“Both a conformist and a non-conformist… if Victor Hugo was alive today I like to think he’d be a politician…or making films like Guillermo del Toro’s”
The Victor Hugo conference this weekend focuses on another of the French polymath’s lesser known works written while in exile in the island: L’Homme qui Rit (The Man Who Laughs).
While the title may not be as much of a household name as Les Miserables or Toilers of the Sea, the story, about a man disfigured by having a permanent smile cut into his face has inspired Hollywood narratives such as Batman’s The Joker.
It’s the 150th anniversary of the political novel and by way of celebration a number of events are being hosted by the Victor Hugo in Guernsey Society at various venues in Town across the weekend.
Historian and society Chairman Dinah Bott said although Victor Hugo’s life spanned for most of the 1800’s his relevance is still felt all over the world.
Watch: L'homme qui rit film trailer (in French).
“When you think of the 19th century you think of Victor Hugo, he lived from 1802-1885. Everyone would write letters to him asking for his opinion. He was particularly highly regarded in Latin America and China.
“There were many children named Cosette in Cuba at the time [after a character written into Les Miserables] and a statue stood at one of the palaces in Beijing,” she said.
The Man Who Laughs – inspired by the French aristocracy but set in the UK - follows the life of a young lord Gwynplaine who is captured by gypsies who cut his lips away in an attempt to garner sympathy begging on the streets.
He and a blind girl are taken in by a travelling showman and eventually he faces the conflict of reconciling his true identity and his adopted life.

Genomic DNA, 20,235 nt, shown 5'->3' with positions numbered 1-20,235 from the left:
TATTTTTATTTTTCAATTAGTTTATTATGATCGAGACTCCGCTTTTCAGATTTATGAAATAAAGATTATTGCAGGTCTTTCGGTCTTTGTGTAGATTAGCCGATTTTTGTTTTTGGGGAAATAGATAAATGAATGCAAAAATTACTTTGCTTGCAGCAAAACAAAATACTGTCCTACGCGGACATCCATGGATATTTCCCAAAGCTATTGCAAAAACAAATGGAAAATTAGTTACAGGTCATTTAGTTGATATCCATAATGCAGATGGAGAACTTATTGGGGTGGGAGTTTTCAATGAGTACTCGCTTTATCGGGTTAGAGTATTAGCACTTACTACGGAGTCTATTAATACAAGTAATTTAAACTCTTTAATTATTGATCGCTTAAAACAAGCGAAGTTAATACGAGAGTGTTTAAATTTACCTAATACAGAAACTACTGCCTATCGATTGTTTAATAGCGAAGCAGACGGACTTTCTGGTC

“It wasn’t very popular in its day, I think it was considered grotesque and it is very graphic. Here they have somebody who tells the truth but is never taken seriously,” she said.
Dinah said that the works and life of Victor Hugo are incomparable to any figure from then or today but that his cinematic form of magical realism would have made him an ideal modern-day film maker – making the comparison to Del Toro [Pan’s Labyrinth, The Shape of Water].
“It’s true of all of his works that they are very descriptive, he’s highly visual,” she said.
Pictured: Illustration from the novel.
A package for all of the events this weekend is available with some events applicable for separate ticket sales.
On the opening day of the festival this Friday, accredited “Hugo” tour guides will be taking groups through the island and St Peter Port respectively. In the evening the conference will be officially opened with a vin d’honneur at the Priaulx Library and a barbeque supper in the grounds of the library.
A film screening of “L’Homme Qui Rit” (2012) starring Gerrard Depardieu will then be shown later that evening at the Frossard Theatre Candie Museum in French with English subtitles.
Most of the talks will take place on the Saturday with visiting experts talking about the book from 09:00 – 17:00 at Les Cotils. The evening culminates in a special Q&A and performance from Les Miserables composer Claude Schonberg.
Pictured: Claude-Michel Schonberg.
The day begins with a discussion on beauty and artists’ impression of it asking the question “does the soul have a face?” given by Gerard Audinet. Other topics covered include disability and deformity, justice and the reception Victor Hugo received for The Man Who Laughs.
There will also be an opportunity to hear local historian Dr Gregory Stevens Cox talk about both The Man Who Laughs and another of Victor Hugo’s works written in the island – Toilers of the Sea.
“At the start of his exile, Hugo set himself a grand project – to study l’Océan. He threw himself into the project with enthusiasm - he learned about all aspects of the sea. He wove his knowledge, sentiments, and observations into his poetry and into two great novels,” said a spokesperson.
For those talks which will be in French headsets will be provided for simultaneous translation purposes. Tickets can be found online here.
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